The world around me went quiet as I lighted upon a post from someone I’d stayed with in Texas, back in another life. I went still and silent for long enough that my boyfriend asked me what was up.

“Adam died.” I said, quietly confused and surprised by the words coming out of my mouth.

“Who’s Adam?”

Who’s Adam? Who is Adam? Who is Adam to me? Who am I to Adam? How do I categorise Adam? How do I answer this truthfully? How do I answer this accurately?

“You know, the guy I was…kind of…seeing for a bit in Austin.” I came up with.

“Well you weren’t really seeing him, were you?” he scoffed with a note of condescension and maybe defensiveness. He was right, though. I was not seeing him. That wasn’t remotely the right word. In reality I had probably spent less than a week staying with Adam and his housemates. Was I supposed to say the guy I had a fling with? The fucking holiday romance? Was I supposed to bypass that entirely and just say one of the people I stayed with? Someone I used to know? That all felt ridiculous. I needed something to portray the level of intimacy we’d shared; the multi-layered nature of our connection; the importance of our encounters on the trajectory of my life. And, honestly, in that moment, now that he was gone, I needed to feel like I had, in some way, at some time, mattered to him as much as he mattered to me. There wasn’t an adequate explanation for who Adam was.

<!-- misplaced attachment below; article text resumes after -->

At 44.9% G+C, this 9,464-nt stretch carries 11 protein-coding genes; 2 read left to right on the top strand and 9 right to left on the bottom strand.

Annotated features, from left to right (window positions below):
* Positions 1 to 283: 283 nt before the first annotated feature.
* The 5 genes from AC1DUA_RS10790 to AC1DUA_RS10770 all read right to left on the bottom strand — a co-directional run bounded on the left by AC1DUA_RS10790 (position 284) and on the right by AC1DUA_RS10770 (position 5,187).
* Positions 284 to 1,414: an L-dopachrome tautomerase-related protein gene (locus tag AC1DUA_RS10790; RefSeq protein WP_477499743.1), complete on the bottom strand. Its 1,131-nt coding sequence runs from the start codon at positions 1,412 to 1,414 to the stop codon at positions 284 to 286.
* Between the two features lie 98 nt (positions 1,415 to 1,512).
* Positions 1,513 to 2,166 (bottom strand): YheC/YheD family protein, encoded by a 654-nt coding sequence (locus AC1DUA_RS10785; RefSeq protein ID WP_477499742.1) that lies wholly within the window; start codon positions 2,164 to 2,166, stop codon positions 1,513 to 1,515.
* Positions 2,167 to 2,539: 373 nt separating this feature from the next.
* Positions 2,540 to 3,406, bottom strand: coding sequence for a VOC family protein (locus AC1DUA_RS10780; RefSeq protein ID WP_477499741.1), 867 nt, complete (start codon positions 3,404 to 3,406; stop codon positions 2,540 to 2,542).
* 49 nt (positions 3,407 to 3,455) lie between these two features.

Adam was the person I stayed up watching documentaries with until 5am the first night we met. Who I wordlessly exchanged dirty foot massages with long past 2am the night after that. Whose bedroom felt like the safest place I’d ever been. Who surprised, disarmed and utterly baffled me with the understated sincerity of his kindness toward me. Who shone a light on the absurd depths of my sense of unworthiness, and simultaneously made me feel worthy by association. Who pushed my boundaries in really uncomfortable, wholesome ways, with such expert grace and gentleness that the experience was enchanting. Who showed me what love could really be like, even though we were both in love with other people at the time. Adam was probably the best person I’d ever met. Adam was the person I most wanted to be like.

Over the next few days I quietly pondered how the news impacted my life in no tangible way whatsoever, yet gently rocked me at my core. How, if I ever returned to Austin, it would now be distinctly lacking. How there was no longer any place in the world I could go to find him. How his absence made the world worse, not just for me, but for so many people who knew and loved him. How, of all the people I knew, in a very objective sense, he was very close to the top of the list of people I would least want to die. How it didn’t change any of the memories I’d made with him. How, in many ways, he didn’t feel any more gone to me than he had been for the past two years, and that had never really bothered me. How, actually, I felt free to feel closer to him now. How, actually, he didn’t feel gone at all.